Updated 5:26 p.m. | House Judiciary Chairman Jerrold Nadler issued a subpoena Friday demanding Attorney General William Barr release a full, unredacted version of the report authored by special counsel Robert S. Mueller III.
“My committee needs and is entitled to the full version of the report and the underlying evidence with past practice. The redactions appear to be significant,” Nadler wrote in a statement released Friday.
The New York Democrat said he is concerned that his committee hasn’t seen evidence the special counsel collected to make the case outlined in a redacted version of Mueller’s 448-page report that was made public Thursday.
Nadler’s subpoena orders the Department of Justice to provide all requested materials to his committee by 10 a.m. on May 1.
A DOJ spokeswoman called the subpoena “premature and unnecessary,” saying that the report contained only “minimal redactions.”
“The Department will continue to work with Congress to accommodate its legitimate requests consistent with the law and long-recognized executive branch interests,” spokeswoman Kerri Kupec said in a statement.
Later Friday, Nadler and other top Democrats in the House and Senate also sent Barr a separate letter, rejecting his request to let congressional leaders view a less redacted version of the Mueller report.
In a press conference Thursday ahead of the report’s release, Barr said the DOJ would “make available to a bipartisan group of leaders from several congressional committees a version of the report with all redactions removed except those relating to grand jury information.”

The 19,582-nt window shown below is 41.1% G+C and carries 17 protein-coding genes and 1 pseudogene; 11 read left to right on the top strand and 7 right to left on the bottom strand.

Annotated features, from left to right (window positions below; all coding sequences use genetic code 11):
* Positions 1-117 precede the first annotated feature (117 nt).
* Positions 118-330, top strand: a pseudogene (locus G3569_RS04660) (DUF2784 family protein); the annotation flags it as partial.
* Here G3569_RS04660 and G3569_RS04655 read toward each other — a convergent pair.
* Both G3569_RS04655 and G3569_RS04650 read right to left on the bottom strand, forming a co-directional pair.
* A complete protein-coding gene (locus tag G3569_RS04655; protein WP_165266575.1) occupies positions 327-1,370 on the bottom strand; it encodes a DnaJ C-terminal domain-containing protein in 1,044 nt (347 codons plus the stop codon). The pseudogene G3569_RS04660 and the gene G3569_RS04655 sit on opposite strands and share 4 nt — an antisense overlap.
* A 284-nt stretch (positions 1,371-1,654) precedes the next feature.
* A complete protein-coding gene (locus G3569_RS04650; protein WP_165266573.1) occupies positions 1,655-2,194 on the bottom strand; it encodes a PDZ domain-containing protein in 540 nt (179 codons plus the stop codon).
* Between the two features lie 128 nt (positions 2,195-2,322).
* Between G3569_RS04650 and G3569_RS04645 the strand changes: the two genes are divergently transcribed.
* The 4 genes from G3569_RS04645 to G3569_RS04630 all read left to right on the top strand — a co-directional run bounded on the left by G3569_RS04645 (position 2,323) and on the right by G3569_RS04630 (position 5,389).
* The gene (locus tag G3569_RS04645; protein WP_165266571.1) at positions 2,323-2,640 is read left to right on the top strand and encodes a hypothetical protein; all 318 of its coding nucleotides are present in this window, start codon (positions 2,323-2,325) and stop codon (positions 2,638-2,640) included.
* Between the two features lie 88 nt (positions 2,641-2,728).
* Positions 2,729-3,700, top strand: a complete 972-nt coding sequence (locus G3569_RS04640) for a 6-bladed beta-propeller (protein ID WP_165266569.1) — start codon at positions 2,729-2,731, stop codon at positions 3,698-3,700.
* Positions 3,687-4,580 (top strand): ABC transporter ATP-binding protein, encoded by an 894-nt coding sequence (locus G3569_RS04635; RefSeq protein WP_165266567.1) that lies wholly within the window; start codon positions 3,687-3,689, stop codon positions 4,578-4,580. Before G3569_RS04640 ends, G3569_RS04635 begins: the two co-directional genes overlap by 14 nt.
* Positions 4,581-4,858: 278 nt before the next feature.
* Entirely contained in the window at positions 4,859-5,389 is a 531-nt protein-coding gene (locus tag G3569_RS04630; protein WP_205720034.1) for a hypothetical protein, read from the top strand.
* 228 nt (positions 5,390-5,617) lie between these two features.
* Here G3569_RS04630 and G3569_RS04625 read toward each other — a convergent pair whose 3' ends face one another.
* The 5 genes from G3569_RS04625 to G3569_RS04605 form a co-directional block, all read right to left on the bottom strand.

The Democratic leaders on Friday called his proposal “not workable.”
“Given the comprehensive factual findings presented by the Special Counsel’s Report, some of which will only be fully understood with access to the redacted material, we cannot agree to the conditions you are placing on our access to the full report. Nor can we agree to an arrangement that does not include a mechanism for ensuring access to grand jury material,” the Democrats’ letter states.
Joining Nadler in signing off on the letter were Speaker Nancy Pelosi, Senate Minority Leader Charles E. Schumer, House Intelligence Chairman Adam B. Schiff, Senate Judiciary ranking member Dianne Feinstein and Senate Intelligence Vice Chairman Mark Warner. The Democrats did add that they were willing to discuss a “reasonable accommodation” with the DOJ.
Besides the “complete and unredacted” report, Nadler’s subpoena also demands that DOJ provide House Judiciary with all documents included or referenced within the report, and all “investigative materials created by the Special Counsel’s Office.”
“Even the redacted version of the report outlines serious instances of wrongdoing by President Trump and some of his closest associates. It now falls on Congress to determine the full scope of that alleged misconduct and to decide what steps we must take moving forward,” Nadler wrote.
House Judiciary ranking member Doug Collins accused Nadler of rushing to issue a subpoena that is “wildly overbroad.”
“[The subpoena] commands the department to provide Congress with millions of records that would be plainly against the law to share because the vast majority of these document came as a result of nearly 2,800 subpoenas from a grand jury that is still ongoing,” the Georgia Republican said in a statement.
Todd Ruger contributed to this report. Also watch: Barr on Mueller report ahead of release — ‘No collusion’